Memory tweaks for your 32-bit SQL Server data platform, mind the gap: Lock Pages in Memory

Few months ago I blogged about importance of trace flat 845 and required settings on Memory when you have 32-bit environment or mixture of both 32-bit & 64-bit software on same hardware.

No doubt that the physical resources are managed differently between 32-bit & 64-bit, similarly since SQL Server version 2005 the local security policy right for Lock Pages in Memory is highly essential for the SQL Server service account. As you may be aware it was only available in Enterprise and Developer editions, since CU4 for SQL Server 2005 SP3 and CU2 for SQL Server 2008 SP1 it is enabled as a trace flag 845 for Standard Edition environment too.

Going back to basics, this policy right: Lock Pages in Memory policy is required to enable AWE for SQL Server engine, which is applies to only 32-bit and Analysis Services cannot take advantage of AWE and also if the available physical memory is less than user mode VAS then AWE cannot be enabled. Although this is not required in 64-bit systems it is ideal to enable on these kind of environments too to optimize system memory use for SQL Server. The Lock Pages in Memory policy determines which account can use the process to keep the data in memory (physical) preventing the system from paging the data to virtual memory on the disk, by default this is OFF.

By default this policy is OFF and it can be set using Windows Group Policy tool (GPEDIT.MSC) from operating system (Start –> Run) and the rights must be assigned t the account that is used to start SQL Server services. As per BOL to enable the Lock Pages in Memory option, see How to enable “Lock pages in Memory” at the Windows level:

  • On the Start menu, click Run. In the Open box, type gpedit.msc. The Group Policy dialog box opens.
  • On the Group Policy console, expand Computer Configuration, and then expand Windows Settings.
  • Expand Security Settings, and then expand Local Policies.
  • Select the User Rights Assignment folder. The policies will be displayed in the details pane.
  • In the pane, double-click Lock pages in memory.
  • In the Local Security Policy Setting dialog box, click Add.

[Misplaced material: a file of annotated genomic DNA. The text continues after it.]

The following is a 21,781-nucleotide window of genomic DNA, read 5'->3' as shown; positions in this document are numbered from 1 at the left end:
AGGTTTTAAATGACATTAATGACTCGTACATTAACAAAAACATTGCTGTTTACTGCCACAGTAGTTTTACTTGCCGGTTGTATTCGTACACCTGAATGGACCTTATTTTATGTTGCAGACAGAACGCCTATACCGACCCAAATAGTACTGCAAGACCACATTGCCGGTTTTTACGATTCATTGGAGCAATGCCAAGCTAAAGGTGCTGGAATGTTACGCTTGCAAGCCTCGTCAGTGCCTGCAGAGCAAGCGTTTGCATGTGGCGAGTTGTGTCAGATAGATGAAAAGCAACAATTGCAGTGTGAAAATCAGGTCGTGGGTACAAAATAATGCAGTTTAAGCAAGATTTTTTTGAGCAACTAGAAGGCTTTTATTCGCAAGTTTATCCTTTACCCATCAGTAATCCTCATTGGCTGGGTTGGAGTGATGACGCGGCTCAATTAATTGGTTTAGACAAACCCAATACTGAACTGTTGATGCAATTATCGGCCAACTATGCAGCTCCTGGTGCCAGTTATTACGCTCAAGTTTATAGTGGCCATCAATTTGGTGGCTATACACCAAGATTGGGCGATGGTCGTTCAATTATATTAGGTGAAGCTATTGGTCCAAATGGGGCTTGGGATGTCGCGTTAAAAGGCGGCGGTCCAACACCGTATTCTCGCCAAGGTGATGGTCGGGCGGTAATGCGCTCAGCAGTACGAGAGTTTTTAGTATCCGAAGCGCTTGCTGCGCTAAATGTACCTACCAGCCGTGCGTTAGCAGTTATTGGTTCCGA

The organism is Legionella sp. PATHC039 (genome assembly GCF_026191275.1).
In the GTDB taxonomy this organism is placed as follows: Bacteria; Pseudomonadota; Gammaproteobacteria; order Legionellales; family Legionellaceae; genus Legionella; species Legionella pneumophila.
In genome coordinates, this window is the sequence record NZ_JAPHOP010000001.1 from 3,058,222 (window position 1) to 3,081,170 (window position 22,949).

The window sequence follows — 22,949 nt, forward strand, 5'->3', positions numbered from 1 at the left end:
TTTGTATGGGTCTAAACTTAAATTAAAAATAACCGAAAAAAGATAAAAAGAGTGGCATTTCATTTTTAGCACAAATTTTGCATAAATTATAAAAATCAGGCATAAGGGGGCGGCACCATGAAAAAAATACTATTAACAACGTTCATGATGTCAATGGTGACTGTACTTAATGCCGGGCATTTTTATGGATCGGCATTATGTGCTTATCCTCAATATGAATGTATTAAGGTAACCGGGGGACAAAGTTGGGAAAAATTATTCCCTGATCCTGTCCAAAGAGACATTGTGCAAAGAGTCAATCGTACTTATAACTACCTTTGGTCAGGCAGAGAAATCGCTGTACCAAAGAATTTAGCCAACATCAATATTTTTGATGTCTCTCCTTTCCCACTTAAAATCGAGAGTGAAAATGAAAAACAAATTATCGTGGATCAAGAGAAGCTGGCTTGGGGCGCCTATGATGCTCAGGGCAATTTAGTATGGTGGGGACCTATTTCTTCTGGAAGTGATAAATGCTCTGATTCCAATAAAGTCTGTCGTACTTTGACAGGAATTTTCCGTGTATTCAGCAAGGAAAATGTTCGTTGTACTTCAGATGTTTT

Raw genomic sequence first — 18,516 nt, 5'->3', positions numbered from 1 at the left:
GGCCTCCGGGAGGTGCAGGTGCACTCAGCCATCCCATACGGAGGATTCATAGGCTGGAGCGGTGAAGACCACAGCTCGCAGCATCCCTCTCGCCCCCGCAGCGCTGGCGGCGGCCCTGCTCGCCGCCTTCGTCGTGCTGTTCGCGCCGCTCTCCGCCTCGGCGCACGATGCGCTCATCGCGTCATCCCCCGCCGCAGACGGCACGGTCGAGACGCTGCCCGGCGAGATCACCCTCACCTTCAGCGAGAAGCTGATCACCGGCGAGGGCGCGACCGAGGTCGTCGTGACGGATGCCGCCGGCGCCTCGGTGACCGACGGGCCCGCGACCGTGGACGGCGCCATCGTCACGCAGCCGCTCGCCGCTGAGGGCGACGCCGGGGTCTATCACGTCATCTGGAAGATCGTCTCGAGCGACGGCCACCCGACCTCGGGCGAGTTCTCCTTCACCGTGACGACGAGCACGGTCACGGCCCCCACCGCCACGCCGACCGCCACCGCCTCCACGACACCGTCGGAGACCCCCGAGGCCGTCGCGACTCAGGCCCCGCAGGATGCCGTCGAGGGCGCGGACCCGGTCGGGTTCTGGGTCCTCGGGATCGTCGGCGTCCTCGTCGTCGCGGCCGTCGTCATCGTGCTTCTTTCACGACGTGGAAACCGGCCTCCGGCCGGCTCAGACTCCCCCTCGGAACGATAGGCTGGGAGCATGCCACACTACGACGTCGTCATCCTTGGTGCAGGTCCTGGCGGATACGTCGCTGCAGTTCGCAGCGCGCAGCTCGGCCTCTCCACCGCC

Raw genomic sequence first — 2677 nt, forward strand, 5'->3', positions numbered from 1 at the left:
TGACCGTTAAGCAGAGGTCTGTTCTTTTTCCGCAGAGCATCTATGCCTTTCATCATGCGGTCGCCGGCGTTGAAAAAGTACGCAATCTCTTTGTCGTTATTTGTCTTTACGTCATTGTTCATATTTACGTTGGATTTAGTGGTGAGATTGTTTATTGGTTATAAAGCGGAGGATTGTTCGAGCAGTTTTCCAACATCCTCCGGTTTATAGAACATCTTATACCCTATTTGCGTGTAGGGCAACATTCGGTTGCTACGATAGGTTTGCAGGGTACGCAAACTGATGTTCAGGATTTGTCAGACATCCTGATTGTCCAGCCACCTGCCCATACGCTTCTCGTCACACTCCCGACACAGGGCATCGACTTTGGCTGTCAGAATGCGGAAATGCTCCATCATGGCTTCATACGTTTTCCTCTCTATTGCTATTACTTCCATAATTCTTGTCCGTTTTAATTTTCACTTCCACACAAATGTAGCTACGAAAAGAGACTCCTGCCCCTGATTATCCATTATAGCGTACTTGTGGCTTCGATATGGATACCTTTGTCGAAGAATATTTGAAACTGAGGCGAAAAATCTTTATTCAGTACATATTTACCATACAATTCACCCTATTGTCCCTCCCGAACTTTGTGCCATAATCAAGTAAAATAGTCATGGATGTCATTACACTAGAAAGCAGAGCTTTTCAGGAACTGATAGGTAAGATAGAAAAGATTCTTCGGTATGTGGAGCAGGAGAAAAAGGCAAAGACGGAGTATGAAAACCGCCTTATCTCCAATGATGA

• In the Select Users or Groups dialog box, add the account that runs the SQL Server Service.
  • Restart the machine for these changes to take effect.

As referred above this is available for Enterprise edition (production) and Developer editions, for Standard Edition systems you need to use Trace Flag 845 as a startup trace flag. Here are the steps to follow in such cases:

  • Obtain the current build number of SQL Server using SELECT @@VERSION command and ensure that it is 10.00.2714.00 (SQL Server 2008) and/or 9.00.4226 (SQL Server 2005).
  • Then set the trace flag 845 as startup trace flag using SQL Server Configuration Manager, obviously you must restart SQL Server services to affect this change.
  • If in case the existing SQL Server build number is lower than that are specified above you will not be able to set this trace flag, that may result failure of starting specific SQL Server services.
  • For this reason the Cumulative Update packages have provided this feature, however if the SQL Server 2005 is patched upto Service Pack 4 (SP4) or SQL Server 2008 SP2 then you can follow the above steps.
  • To ensure whether the change is affected you will need to observe Using locked pages for buffer pool entry in SQL Server error log once it is restarted.

Further for SQL Server 2008 R2 Standard Edition (64-bit) also requires trace flag 845 to be added as a startup parameter so that SQL Server can use locked pages for the Buffer Pool when the SQL Server service account is granted the Lock Pages in Memory security privilege.

Nevertheless, it is essential to test these settings on Development environment thorougly before you proceed on Production instance as these changes on Standard Edition may produce negative performance affect due to the changes to the system settings for the services.

Also it is best to go through the information such as:

In some occassions you may get negative performance in 64-bit environment too so better to read on about How to reduce paging of buffer pool memory in the 64-bit version of SQL Server and options on SQL Server Working Set Trim Problems? – Consider.... A good insight about monday morning mistakes from SQLChicken.com.

Finally the information about support on this trace flag and policy setting go through Support for Locked Pages on SQL Server 2005 Standard Edition 64-bit systems and on SQL Server 2008 Standard Edition 64-bit systems link.